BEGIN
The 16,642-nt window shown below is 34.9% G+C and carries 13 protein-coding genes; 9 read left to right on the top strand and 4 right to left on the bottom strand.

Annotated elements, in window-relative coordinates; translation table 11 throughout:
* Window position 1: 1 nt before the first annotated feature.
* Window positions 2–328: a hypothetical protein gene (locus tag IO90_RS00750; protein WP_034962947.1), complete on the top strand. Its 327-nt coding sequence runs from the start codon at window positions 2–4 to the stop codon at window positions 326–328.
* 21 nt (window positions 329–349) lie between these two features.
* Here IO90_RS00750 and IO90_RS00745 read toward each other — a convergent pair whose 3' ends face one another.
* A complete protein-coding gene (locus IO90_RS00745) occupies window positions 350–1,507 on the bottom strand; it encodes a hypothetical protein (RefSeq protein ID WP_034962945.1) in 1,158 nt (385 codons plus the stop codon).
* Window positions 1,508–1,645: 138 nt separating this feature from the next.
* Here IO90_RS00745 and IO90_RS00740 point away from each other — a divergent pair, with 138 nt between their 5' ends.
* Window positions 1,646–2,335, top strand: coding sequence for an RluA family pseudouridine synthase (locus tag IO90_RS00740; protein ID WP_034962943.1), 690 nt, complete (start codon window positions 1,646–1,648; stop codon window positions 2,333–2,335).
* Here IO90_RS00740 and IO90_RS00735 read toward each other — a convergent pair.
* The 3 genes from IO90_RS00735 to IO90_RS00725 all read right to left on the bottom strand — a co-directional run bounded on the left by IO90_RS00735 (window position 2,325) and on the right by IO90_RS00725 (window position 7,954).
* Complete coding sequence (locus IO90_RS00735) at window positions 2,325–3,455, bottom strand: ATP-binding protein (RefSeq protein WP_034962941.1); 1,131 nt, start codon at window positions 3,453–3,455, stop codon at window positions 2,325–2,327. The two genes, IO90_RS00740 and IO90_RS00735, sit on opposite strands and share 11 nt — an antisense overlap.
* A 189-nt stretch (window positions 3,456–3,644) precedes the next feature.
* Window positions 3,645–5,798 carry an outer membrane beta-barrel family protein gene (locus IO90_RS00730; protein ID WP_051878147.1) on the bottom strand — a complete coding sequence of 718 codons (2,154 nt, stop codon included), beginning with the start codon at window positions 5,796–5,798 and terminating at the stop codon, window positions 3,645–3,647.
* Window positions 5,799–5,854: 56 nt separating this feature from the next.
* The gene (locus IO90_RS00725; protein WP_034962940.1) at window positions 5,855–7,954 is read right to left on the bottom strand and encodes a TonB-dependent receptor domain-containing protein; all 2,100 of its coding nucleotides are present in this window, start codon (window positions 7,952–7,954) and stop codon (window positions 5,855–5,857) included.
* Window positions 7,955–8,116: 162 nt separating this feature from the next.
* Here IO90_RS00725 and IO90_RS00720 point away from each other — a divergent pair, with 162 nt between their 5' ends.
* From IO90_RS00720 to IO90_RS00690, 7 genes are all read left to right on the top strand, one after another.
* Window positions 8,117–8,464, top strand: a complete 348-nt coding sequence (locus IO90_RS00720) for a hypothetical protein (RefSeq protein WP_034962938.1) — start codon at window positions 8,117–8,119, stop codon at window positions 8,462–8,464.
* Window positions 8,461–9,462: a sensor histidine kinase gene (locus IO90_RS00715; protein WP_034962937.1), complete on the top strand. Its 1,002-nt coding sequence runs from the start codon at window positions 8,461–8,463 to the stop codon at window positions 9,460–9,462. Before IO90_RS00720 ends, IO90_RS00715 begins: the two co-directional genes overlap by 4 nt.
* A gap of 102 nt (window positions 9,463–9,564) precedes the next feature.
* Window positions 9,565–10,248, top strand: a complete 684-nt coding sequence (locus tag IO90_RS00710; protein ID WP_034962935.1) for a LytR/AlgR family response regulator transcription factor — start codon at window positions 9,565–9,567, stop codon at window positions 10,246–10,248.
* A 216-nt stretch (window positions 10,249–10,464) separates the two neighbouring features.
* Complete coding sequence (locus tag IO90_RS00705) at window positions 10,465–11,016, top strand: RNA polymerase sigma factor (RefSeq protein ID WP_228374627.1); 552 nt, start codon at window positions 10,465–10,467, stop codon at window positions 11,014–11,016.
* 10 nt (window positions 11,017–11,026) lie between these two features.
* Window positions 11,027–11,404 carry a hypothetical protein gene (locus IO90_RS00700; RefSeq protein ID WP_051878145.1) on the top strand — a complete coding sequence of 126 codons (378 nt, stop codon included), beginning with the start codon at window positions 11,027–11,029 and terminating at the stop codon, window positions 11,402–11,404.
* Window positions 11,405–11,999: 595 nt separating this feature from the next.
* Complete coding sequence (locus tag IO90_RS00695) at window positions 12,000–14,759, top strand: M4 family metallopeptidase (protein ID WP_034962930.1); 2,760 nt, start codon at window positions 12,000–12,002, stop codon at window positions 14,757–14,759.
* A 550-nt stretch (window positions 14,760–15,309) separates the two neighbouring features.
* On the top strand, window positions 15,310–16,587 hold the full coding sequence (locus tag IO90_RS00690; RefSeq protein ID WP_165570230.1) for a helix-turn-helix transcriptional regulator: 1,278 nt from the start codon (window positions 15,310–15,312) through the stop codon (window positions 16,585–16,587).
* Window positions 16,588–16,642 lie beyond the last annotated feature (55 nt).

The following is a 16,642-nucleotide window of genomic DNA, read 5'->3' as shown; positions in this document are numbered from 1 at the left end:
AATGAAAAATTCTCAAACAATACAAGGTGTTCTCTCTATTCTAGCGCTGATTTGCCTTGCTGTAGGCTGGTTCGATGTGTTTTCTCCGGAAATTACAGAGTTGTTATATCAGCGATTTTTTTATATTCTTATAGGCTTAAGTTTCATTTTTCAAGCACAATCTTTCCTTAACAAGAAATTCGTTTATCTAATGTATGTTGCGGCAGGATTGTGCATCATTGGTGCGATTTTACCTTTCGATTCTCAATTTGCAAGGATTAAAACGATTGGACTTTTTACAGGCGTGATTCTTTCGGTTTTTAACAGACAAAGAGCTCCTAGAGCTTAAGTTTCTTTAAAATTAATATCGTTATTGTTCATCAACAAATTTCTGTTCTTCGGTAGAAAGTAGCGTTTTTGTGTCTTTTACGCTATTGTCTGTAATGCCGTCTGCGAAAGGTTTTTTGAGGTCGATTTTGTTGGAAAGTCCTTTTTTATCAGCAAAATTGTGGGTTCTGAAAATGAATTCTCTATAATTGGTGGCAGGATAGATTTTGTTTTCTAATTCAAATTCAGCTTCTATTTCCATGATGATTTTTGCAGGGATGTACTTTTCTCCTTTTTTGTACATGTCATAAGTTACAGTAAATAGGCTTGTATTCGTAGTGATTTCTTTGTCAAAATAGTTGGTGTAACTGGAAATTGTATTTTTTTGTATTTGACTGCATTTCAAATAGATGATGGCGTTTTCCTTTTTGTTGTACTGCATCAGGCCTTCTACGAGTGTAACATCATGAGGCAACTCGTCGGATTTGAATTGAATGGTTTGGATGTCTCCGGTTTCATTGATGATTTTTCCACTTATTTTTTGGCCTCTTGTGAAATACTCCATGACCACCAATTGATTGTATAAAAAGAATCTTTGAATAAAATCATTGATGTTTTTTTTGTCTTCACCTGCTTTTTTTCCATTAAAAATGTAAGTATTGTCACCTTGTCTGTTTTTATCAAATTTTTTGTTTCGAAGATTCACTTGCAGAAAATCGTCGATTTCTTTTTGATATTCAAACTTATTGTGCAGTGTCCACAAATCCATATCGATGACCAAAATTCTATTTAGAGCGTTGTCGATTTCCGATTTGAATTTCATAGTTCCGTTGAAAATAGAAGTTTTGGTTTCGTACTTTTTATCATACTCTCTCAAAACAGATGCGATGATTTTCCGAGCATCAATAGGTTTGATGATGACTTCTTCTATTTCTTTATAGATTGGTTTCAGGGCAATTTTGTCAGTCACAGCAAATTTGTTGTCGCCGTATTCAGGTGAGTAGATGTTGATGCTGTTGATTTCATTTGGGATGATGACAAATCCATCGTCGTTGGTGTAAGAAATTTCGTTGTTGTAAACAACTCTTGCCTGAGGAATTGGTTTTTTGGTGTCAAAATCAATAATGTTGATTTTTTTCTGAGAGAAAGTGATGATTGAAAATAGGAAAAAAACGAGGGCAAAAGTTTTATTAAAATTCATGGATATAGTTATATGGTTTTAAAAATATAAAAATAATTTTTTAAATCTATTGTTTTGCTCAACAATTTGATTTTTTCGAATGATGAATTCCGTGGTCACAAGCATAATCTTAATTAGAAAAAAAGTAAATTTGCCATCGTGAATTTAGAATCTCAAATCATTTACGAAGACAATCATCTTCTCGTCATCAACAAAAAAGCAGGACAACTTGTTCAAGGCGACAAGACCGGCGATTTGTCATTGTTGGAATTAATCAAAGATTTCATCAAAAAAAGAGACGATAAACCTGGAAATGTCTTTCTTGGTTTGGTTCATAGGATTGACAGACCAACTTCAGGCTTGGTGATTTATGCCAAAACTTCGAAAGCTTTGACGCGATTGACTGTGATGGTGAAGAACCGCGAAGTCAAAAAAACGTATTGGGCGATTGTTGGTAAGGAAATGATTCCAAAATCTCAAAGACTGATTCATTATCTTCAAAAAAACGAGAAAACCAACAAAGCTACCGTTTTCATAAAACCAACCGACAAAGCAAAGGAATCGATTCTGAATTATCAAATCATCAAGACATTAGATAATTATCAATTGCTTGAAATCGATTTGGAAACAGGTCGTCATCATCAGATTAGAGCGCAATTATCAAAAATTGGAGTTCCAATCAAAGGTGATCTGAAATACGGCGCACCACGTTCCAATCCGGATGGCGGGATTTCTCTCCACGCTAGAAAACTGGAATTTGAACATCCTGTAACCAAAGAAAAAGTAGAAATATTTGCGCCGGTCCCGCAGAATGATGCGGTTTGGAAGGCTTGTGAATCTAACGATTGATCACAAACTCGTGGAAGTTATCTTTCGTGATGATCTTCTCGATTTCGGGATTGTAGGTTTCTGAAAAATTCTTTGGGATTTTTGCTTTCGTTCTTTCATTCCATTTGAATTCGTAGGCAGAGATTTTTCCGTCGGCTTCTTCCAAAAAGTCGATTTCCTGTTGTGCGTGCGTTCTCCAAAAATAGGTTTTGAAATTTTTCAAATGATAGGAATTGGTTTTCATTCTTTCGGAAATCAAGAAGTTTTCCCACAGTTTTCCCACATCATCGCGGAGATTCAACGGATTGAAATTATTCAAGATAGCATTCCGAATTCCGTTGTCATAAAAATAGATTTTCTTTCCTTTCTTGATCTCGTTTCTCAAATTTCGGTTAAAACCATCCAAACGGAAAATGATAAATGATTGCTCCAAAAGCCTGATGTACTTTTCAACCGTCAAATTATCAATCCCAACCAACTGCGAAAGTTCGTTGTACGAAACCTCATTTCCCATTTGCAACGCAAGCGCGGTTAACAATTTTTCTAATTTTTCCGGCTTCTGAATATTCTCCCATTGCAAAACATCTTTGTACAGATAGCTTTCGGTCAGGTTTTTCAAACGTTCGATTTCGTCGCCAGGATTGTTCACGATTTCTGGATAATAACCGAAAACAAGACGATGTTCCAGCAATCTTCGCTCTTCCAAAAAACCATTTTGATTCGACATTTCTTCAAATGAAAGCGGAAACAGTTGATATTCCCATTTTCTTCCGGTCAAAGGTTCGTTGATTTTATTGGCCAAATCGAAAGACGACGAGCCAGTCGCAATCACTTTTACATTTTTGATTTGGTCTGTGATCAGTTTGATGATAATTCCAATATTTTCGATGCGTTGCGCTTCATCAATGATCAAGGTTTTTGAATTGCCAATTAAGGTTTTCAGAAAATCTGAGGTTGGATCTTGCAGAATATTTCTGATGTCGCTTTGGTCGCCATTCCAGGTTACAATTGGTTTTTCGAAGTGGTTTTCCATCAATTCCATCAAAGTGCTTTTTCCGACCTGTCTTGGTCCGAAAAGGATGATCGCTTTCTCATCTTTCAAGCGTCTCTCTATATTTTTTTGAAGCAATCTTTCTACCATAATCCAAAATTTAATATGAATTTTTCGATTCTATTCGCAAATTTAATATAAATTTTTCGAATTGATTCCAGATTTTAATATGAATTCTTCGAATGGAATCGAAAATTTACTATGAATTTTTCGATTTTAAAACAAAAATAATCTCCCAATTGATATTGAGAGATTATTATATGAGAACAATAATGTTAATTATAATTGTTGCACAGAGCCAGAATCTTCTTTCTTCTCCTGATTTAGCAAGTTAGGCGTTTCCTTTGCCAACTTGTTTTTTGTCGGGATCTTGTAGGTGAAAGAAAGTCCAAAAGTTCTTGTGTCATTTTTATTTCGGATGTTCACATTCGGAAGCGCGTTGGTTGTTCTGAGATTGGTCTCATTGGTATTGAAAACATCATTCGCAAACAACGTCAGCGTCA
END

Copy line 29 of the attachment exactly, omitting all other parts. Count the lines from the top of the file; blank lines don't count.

* Window positions 11,405–11,999: 595 nt separating this feature from the next.